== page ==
Mark J. Lodato, dean of the Newhouse School, announced the establishment of the Lorraine Branham Scholarship Program. Used primarily to recruit and support Newhouse students from socioeconomically disadvantaged populations and other underrepresented groups, the program will provide under-resourced, talented students…
Maxwell’s Campbell Public Affairs Institute names new director
Dean Mitchel Wallerstein has announced that Grant Reeher has been named the new director of the Maxwell School’s Alan K. Campbell Public Affairs Institute. The institute, created in 1996, advances scholarship in three important areas central to the school’s mission: nonprofit organization and management; law and politics; and the philosophical and political theories and practices of citizenship throughout the world. Running through these three areas is a commitment also central to Maxwell: to produce scholarship that actively engages important policy debates.
Reeher has been a member of the school’s political science department since 1992, the same year that he earned his Ph.D. at Yale University. His research focuses on democratic processes and the dynamics of representation, social justice, health-care politics and policy, and legislative behavior. Reeher is the author or coauthor of three books: “Click on Democracy: The Internet’s Power to Change Political Apathy into Civic Action” (Westview Press, 2008); “First Person Political: Legislative Life and the Meaning of Public Service” (NYU Press, 2006); and “Narratives of Justice: Legislators’ Beliefs About Distributive Fairness” (University of Michigan Press, 1996).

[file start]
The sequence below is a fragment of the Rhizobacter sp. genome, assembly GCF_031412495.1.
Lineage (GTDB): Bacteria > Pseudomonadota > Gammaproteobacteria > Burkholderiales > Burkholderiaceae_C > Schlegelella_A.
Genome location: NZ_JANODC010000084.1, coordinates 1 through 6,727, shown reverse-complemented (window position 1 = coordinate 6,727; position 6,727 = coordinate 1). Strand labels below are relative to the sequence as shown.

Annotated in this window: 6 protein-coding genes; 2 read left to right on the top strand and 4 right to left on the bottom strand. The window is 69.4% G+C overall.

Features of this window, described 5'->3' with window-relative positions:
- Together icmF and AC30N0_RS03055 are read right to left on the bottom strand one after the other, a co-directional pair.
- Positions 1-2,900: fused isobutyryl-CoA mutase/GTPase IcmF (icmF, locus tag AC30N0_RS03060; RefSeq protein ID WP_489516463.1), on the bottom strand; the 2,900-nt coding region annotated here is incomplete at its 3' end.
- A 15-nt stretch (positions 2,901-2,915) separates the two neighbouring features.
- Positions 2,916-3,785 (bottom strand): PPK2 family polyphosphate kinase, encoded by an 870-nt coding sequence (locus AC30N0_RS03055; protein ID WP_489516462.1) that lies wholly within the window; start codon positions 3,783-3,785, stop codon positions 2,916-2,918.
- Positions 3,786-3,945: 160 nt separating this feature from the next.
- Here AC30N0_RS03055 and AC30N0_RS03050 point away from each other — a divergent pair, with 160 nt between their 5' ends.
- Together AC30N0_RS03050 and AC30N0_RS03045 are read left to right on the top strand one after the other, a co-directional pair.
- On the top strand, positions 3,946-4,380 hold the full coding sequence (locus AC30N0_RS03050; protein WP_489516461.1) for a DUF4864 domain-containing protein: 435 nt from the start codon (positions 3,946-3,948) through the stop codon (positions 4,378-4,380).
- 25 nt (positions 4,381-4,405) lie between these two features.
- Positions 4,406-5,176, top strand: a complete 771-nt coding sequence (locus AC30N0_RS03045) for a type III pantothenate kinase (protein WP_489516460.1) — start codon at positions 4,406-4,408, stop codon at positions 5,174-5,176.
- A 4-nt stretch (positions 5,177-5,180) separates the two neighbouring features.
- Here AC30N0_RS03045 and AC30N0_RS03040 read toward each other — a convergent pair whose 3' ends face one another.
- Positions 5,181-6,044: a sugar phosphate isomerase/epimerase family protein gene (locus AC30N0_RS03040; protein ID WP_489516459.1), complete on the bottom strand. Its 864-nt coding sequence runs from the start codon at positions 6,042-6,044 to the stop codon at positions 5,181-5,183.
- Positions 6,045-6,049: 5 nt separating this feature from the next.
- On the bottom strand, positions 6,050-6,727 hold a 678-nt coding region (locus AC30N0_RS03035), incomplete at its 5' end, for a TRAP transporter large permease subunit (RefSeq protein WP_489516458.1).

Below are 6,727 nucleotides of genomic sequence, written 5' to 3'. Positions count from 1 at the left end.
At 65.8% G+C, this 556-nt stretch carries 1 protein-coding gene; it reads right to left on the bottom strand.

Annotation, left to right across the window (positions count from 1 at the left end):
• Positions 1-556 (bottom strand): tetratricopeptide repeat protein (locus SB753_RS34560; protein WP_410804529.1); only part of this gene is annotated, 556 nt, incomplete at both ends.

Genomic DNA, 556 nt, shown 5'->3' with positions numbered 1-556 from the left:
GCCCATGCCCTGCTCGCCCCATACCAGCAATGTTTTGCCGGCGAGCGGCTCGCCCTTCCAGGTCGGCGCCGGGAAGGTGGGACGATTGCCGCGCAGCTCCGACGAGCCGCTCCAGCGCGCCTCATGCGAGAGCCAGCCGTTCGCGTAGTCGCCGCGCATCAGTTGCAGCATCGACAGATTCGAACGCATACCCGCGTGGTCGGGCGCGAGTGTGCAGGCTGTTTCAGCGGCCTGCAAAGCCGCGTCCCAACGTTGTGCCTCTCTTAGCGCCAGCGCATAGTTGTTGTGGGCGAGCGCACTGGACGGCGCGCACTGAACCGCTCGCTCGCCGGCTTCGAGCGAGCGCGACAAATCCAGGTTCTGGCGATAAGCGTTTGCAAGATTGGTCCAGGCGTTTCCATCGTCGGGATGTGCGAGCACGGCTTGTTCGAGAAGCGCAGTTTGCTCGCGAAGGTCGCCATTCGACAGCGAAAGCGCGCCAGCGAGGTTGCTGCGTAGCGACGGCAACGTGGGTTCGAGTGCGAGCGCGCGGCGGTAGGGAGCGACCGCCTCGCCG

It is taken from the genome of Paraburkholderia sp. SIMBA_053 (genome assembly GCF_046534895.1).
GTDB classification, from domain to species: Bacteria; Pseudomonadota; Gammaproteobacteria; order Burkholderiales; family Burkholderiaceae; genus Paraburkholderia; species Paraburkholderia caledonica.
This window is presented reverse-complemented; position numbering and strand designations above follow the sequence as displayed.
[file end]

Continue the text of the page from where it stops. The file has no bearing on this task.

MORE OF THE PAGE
He was an editor of and contributor to several other works, including “The Trusted Leader: Building the Relationships that Make Government Work” (CQ Press, 2007) and “The Insider’s Guide to Political Internships” (Basic Books, 2002). Reeher is currently at work on two more books on political representation and equality; he writes regularly for local and national media and is a regular radio and television commentator on a range of political issues. From 1995-97, he was a Robert Wood Johnson Foundation Scholar in Health Policy Research at the University of Michigan.
“Professor Reeher’s commitment to the Maxwell School and to the Campbell Institute’s mission of studying democracy and governance makes him an ideal choice to lead the institute through its second decade,” Wallerstein says. “Grant’s research, including his current initiative, ‘CNY Speaks’ (which he co-leads with Maxwell professor Tina Nabatchi), embodies Scholarship in Action. I think that the late professor and former dean, Alan “Scotty” Campbell, for whom public service and scholarship were so important, would be delighted with Grant’s appointment to lead the institute that bears his name.”
The Campbell Institute is home to a set of distinctive individual, complementary programs in governance and leadership, law and politics, nonprofit management and citizenship. Currently, there are 20 affiliated faculty members, seven Ph.D. students, and seven M.P.A. students. The institute facilitates scholarly discussion as well as research and teaching by sponsoring lectures and research seminars and by seeding innovative research. It is home to the popular State of Democracy Lecture Series, which provides a forum for dialogue about public issues by bringing renowned scholars to campus to speak about current events and issues.
Reeher will take on his new role immediately and says, “I’m delighted to have this opportunity to help lead Campbell. The institute is filled with great colleagues doing interesting and important work on real-world leadership challenges in politics, government, law and the nonprofit sector, and on central questions of public well-being, participation and citizenship. I look forward to working with them to strengthen and expand the institute’s mission.”